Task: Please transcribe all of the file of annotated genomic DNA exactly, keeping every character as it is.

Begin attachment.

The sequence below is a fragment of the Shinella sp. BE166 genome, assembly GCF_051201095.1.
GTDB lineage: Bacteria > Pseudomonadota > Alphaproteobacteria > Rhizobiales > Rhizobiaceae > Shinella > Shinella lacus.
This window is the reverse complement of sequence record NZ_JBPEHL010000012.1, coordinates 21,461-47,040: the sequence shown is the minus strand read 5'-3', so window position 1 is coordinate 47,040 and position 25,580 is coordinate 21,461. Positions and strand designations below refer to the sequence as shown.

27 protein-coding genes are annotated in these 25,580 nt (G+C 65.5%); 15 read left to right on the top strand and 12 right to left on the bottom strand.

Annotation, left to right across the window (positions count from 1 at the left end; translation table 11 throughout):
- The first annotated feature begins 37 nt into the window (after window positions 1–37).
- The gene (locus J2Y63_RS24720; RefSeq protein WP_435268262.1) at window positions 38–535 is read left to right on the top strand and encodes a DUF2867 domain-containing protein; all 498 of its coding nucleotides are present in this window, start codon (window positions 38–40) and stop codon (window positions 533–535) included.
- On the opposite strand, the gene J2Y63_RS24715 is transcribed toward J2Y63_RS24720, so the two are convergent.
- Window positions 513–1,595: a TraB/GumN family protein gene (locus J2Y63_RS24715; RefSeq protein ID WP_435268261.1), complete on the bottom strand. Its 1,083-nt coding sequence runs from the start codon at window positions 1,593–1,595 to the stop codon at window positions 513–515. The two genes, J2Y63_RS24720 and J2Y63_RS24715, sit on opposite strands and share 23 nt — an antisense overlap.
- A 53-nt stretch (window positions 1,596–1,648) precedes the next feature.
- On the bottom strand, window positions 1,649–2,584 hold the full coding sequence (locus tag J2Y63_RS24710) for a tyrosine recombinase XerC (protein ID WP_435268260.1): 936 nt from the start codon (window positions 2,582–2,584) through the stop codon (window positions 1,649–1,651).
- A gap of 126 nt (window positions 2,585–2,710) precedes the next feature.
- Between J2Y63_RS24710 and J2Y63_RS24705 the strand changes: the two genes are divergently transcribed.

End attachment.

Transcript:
The sequence below is a fragment of the Shinella sp. BE166 genome, assembly GCF_051201095.1.
GTDB lineage: Bacteria > Pseudomonadota > Alphaproteobacteria > Rhizobiales > Rhizobiaceae > Shinella > Shinella lacus.
This window is the reverse complement of sequence record NZ_JBPEHL010000012.1, coordinates 21,461-47,040: the sequence shown is the minus strand read 5'-3', so window position 1 is coordinate 47,040 and position 25,580 is coordinate 21,461. Positions and strand designations below refer to the sequence as shown.

27 protein-coding genes are annotated in these 25,580 nt (G+C 65.5%); 15 read left to right on the top strand and 12 right to left on the bottom strand.

Annotation, left to right across the window (positions count from 1 at the left end; translation table 11 throughout):
- The first annotated feature begins 37 nt into the window (after window positions 1–37).
- The gene (locus J2Y63_RS24720; RefSeq protein WP_435268262.1) at window positions 38–535 is read left to right on the top strand and encodes a DUF2867 domain-containing protein; all 498 of its coding nucleotides are present in this window, start codon (window positions 38–40) and stop codon (window positions 533–535) included.
- On the opposite strand, the gene J2Y63_RS24715 is transcribed toward J2Y63_RS24720, so the two are convergent.
- Window positions 513–1,595: a TraB/GumN family protein gene (locus J2Y63_RS24715; RefSeq protein ID WP_435268261.1), complete on the bottom strand. Its 1,083-nt coding sequence runs from the start codon at window positions 1,593–1,595 to the stop codon at window positions 513–515. The two genes, J2Y63_RS24720 and J2Y63_RS24715, sit on opposite strands and share 23 nt — an antisense overlap.
- A 53-nt stretch (window positions 1,596–1,648) precedes the next feature.
- On the bottom strand, window positions 1,649–2,584 hold the full coding sequence (locus tag J2Y63_RS24710) for a tyrosine recombinase XerC (protein ID WP_435268260.1): 936 nt from the start codon (window positions 2,582–2,584) through the stop codon (window positions 1,649–1,651).
- A gap of 126 nt (window positions 2,585–2,710) precedes the next feature.
- Between J2Y63_RS24710 and J2Y63_RS24705 the strand changes: the two genes are divergently transcribed.